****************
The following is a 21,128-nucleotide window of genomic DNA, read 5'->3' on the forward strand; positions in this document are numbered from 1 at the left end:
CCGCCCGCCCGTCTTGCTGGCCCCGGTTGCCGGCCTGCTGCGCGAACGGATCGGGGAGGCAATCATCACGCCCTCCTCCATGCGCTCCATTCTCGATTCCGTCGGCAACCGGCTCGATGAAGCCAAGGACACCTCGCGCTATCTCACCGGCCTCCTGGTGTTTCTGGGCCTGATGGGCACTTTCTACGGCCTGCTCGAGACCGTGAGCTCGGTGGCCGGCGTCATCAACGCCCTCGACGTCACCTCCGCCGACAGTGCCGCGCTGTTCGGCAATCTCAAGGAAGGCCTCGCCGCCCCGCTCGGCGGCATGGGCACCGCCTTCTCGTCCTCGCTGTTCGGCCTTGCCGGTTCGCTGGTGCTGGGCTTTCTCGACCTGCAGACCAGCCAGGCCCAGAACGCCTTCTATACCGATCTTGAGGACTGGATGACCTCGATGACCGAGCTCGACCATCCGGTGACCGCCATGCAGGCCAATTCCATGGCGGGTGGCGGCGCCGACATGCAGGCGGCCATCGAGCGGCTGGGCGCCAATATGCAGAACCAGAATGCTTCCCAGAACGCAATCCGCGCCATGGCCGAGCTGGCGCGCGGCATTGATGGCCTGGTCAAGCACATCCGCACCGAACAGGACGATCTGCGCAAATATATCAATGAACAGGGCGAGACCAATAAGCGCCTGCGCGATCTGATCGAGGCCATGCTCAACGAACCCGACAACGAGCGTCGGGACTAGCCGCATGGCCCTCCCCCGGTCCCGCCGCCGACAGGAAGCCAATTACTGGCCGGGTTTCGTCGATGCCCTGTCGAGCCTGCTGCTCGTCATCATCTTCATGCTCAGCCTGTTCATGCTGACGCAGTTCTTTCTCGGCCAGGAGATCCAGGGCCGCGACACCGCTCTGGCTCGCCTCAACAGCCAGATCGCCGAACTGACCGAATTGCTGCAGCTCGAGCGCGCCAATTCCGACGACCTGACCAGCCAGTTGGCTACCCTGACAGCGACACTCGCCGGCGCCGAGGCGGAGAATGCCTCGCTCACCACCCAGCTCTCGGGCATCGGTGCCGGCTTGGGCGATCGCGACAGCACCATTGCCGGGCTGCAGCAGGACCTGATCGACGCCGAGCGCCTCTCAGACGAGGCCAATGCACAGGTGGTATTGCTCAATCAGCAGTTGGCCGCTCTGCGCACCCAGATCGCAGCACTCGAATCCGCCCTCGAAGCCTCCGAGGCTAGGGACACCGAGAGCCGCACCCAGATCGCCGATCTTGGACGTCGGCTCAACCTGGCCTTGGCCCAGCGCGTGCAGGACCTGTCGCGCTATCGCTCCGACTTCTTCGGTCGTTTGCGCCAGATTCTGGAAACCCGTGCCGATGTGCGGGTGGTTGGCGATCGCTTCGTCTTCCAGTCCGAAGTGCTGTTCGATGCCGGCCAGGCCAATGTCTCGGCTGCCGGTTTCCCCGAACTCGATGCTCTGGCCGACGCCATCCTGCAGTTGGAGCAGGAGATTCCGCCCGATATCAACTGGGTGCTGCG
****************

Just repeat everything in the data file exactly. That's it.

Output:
The following is a 21,128-nucleotide window of genomic DNA, read 5'->3' on the forward strand; positions in this document are numbered from 1 at the left end:
CCGCCCGCCCGTCTTGCTGGCCCCGGTTGCCGGCCTGCTGCGCGAACGGATCGGGGAGGCAATCATCACGCCCTCCTCCATGCGCTCCATTCTCGATTCCGTCGGCAACCGGCTCGATGAAGCCAAGGACACCTCGCGCTATCTCACCGGCCTCCTGGTGTTTCTGGGCCTGATGGGCACTTTCTACGGCCTGCTCGAGACCGTGAGCTCGGTGGCCGGCGTCATCAACGCCCTCGACGTCACCTCCGCCGACAGTGCCGCGCTGTTCGGCAATCTCAAGGAAGGCCTCGCCGCCCCGCTCGGCGGCATGGGCACCGCCTTCTCGTCCTCGCTGTTCGGCCTTGCCGGTTCGCTGGTGCTGGGCTTTCTCGACCTGCAGACCAGCCAGGCCCAGAACGCCTTCTATACCGATCTTGAGGACTGGATGACCTCGATGACCGAGCTCGACCATCCGGTGACCGCCATGCAGGCCAATTCCATGGCGGGTGGCGGCGCCGACATGCAGGCGGCCATCGAGCGGCTGGGCGCCAATATGCAGAACCAGAATGCTTCCCAGAACGCAATCCGCGCCATGGCCGAGCTGGCGCGCGGCATTGATGGCCTGGTCAAGCACATCCGCACCGAACAGGACGATCTGCGCAAATATATCAATGAACAGGGCGAGACCAATAAGCGCCTGCGCGATCTGATCGAGGCCATGCTCAACGAACCCGACAACGAGCGTCGGGACTAGCCGCATGGCCCTCCCCCGGTCCCGCCGCCGACAGGAAGCCAATTACTGGCCGGGTTTCGTCGATGCCCTGTCGAGCCTGCTGCTCGTCATCATCTTCATGCTCAGCCTGTTCATGCTGACGCAGTTCTTTCTCGGCCAGGAGATCCAGGGCCGCGACACCGCTCTGGCTCGCCTCAACAGCCAGATCGCCGAACTGACCGAATTGCTGCAGCTCGAGCGCGCCAATTCCGACGACCTGACCAGCCAGTTGGCTACCCTGACAGCGACACTCGCCGGCGCCGAGGCGGAGAATGCCTCGCTCACCACCCAGCTCTCGGGCATCGGTGCCGGCTTGGGCGATCGCGACAGCACCATTGCCGGGCTGCAGCAGGACCTGATCGACGCCGAGCGCCTCTCAGACGAGGCCAATGCACAGGTGGTATTGCTCAATCAGCAGTTGGCCGCTCTGCGCACCCAGATCGCAGCACTCGAATCCGCCCTCGAAGCCTCCGAGGCTAGGGACACCGAGAGCCGCACCCAGATCGCCGATCTTGGACGTCGGCTCAACCTGGCCTTGGCCCAGCGCGTGCAGGACCTGTCGCGCTATCGCTCCGACTTCTTCGGTCGTTTGCGCCAGATTCTGGAAACCCGTGCCGATGTGCGGGTGGTTGGCGATCGCTTCGTCTTCCAGTCCGAAGTGCTGTTCGATGCCGGCCAGGCCAATGTCTCGGCTGCCGGTTTCCCCGAACTCGATGCTCTGGCCGACGCCATCCTGCAGTTGGAGCAGGAGATTCCGCCCGATATCAACTGGGTGCTGCG